Clearly the actual cost o undingor companies in the Datastream indices will dier rom the sovereign bond yield, in that many companieswill have to pay higher costs than the sovereign yield. However, in the last 18 months, some corporateshave seen their cost o debt unding all relative to sovereign debt, particularly in peripheral countries.
Chart 1:Return on investedcapital – Germany,France, Ireland, Spain
Source: Thomson Reuters Datastream.
Chart 2:Wicksellian differential– Germany, France,Ireland, Spain
Source: Thomson Reuters Datastream.
In terms o calculating the cost o equity, there is no standard approach to generating estimates.
However,it would appear more appropriate to use an implied equity risk premium that calculates expected returns,given that corporations make investment decisions on a orward-looking basis. In times o economic stress,the cost o investing in equities tends to rise due to increased perceived risk, and as the equity market booms,the cost o equity tends to all as perceived risk alls. As the costs o equity and debt are correlated, andgenerating a cost o equity is problematic, only the cost o debt will be taken into account in this analysis.Hence, it is worth noting that the Wicksellian dierential includes the cost o equity.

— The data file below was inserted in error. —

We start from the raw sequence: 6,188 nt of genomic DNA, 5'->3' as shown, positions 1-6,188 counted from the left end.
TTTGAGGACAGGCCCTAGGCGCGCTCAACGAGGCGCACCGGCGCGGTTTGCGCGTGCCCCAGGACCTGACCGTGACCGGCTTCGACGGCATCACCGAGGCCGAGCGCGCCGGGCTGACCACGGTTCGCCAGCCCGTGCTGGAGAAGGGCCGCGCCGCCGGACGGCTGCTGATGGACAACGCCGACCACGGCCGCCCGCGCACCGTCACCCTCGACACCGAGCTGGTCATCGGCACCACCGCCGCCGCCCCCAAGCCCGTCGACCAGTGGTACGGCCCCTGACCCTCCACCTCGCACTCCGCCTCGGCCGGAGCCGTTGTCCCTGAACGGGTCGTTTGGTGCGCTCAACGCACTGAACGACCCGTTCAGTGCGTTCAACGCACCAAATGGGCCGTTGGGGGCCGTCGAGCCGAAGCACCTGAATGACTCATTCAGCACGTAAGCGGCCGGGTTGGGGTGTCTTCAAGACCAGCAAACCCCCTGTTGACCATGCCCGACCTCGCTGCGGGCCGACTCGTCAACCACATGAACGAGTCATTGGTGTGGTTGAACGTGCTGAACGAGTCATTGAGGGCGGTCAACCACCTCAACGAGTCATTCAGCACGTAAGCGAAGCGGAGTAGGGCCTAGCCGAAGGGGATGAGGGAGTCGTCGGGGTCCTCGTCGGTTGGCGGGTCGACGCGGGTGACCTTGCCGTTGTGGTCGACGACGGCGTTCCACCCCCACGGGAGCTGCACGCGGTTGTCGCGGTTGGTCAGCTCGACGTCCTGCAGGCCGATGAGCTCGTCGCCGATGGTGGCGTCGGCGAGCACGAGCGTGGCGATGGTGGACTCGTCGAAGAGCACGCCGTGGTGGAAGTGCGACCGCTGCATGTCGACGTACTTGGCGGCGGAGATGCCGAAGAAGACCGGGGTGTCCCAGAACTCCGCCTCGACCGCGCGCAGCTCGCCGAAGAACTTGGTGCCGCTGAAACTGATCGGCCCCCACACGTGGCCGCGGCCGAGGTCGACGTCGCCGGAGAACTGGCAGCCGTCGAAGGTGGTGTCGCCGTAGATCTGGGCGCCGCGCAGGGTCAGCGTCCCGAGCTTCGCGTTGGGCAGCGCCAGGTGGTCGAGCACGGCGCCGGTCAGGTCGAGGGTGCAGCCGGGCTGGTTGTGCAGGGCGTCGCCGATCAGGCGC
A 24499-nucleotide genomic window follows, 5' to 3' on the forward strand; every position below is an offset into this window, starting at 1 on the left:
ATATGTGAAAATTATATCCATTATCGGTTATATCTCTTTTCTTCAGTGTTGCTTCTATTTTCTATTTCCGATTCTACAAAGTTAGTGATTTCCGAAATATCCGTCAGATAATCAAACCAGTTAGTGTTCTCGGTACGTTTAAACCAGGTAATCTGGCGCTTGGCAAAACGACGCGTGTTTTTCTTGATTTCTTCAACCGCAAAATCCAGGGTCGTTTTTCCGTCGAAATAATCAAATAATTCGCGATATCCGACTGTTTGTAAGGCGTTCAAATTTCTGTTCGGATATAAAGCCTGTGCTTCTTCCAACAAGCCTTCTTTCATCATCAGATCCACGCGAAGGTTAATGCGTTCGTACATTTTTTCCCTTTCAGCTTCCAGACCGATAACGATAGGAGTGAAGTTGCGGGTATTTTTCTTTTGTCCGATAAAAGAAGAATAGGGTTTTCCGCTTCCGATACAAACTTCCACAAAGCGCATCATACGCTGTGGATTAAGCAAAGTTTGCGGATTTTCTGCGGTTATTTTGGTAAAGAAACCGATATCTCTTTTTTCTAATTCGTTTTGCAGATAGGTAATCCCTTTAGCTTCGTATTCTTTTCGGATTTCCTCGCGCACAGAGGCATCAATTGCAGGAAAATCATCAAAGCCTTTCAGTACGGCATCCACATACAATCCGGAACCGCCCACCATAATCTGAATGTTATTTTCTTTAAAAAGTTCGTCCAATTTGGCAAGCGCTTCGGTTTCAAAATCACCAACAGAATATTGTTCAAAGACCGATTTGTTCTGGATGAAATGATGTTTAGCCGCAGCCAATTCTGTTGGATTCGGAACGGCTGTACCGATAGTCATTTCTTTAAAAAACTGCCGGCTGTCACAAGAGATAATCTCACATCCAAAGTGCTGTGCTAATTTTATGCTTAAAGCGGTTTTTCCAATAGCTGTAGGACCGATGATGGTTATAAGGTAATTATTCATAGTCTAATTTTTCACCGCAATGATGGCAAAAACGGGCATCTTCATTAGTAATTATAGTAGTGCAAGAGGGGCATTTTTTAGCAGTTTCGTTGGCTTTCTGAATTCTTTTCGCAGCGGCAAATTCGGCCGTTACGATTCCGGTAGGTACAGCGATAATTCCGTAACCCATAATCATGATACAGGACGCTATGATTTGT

Optimal currency union?
Chart 2 plots the Wicksellian dierential or each country. The urther away rom zero the dierential is,the higher the level o excess liquidity. Moreover, the longer the dierential remains at high levels, thegeneration o excess liquidity accelerates. With that in mind, chart 2 shows that, according to Wicksell’sramework, interest rates in the 1990s were too low or the Irish and German economies, driving excessliquidity. However, by the early 2000s the return on capital was alling or Germany but increasing orSpain. By 2005 all economies were generating signicant excess liquidity due to the large Wickselliandierential. Ireland over the period demonstrated a signicant, and more importantly, sustainedWicksellian dierential due to the diering returns on capital and a singular interest rate.The Wicksellian ramework also shows that post-crisis, the return on capital in the core countries oFrance and Germany remains strong, thus increasing the likelihood o an increase in interest rates due topotential rising infation. However, i interest rates do continue to rise, Wicksell’s approach highlights thatIreland, with its negative returns on capital, may be adversely impacted as Japan was in the 1990s, wherethe cost o capital was greater than the return on capital.Sustained high levels o Wicksellian dierentials lead to excess liquidity being generated, thereore itshould be easible to spot this excess liquidity with available data. Indeed, a cursory look at asset pricesin Germany, Ireland and Spain clearly demonstrates where excess liquidity fowed to.